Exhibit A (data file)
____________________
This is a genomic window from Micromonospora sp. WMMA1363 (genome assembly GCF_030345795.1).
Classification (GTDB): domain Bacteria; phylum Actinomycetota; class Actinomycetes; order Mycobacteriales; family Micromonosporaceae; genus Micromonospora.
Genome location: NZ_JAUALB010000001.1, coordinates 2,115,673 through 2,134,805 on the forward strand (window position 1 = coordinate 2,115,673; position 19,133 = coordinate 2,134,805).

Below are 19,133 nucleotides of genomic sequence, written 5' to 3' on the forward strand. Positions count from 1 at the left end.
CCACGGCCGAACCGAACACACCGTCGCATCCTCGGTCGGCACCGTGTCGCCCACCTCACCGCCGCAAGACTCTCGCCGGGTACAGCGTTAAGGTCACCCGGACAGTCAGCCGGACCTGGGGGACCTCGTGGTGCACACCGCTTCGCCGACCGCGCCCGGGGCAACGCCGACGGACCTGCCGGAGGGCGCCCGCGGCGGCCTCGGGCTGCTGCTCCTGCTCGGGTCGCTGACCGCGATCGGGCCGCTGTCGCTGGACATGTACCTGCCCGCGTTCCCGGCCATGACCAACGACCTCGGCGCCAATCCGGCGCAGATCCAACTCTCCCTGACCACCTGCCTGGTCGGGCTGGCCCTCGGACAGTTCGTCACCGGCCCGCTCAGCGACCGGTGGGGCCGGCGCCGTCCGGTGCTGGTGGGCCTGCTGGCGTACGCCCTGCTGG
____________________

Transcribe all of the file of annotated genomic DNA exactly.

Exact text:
This is a genomic window from Micromonospora sp. WMMA1363 (genome assembly GCF_030345795.1).
Classification (GTDB): domain Bacteria; phylum Actinomycetota; class Actinomycetes; order Mycobacteriales; family Micromonosporaceae; genus Micromonospora.
Genome location: NZ_JAUALB010000001.1, coordinates 2,115,673 through 2,134,805 on the forward strand (window position 1 = coordinate 2,115,673; position 19,133 = coordinate 2,134,805).

Below are 19,133 nucleotides of genomic sequence, written 5' to 3' on the forward strand. Positions count from 1 at the left end.
CCACGGCCGAACCGAACACACCGTCGCATCCTCGGTCGGCACCGTGTCGCCCACCTCACCGCCGCAAGACTCTCGCCGGGTACAGCGTTAAGGTCACCCGGACAGTCAGCCGGACCTGGGGGACCTCGTGGTGCACACCGCTTCGCCGACCGCGCCCGGGGCAACGCCGACGGACCTGCCGGAGGGCGCCCGCGGCGGCCTCGGGCTGCTGCTCCTGCTCGGGTCGCTGACCGCGATCGGGCCGCTGTCGCTGGACATGTACCTGCCCGCGTTCCCGGCCATGACCAACGACCTCGGCGCCAATCCGGCGCAGATCCAACTCTCCCTGACCACCTGCCTGGTCGGGCTGGCCCTCGGACAGTTCGTCACCGGCCCGCTCAGCGACCGGTGGGGCCGGCGCCGTCCGGTGCTGGTGGGCCTGCTGGCGTACGCCCTGCTGG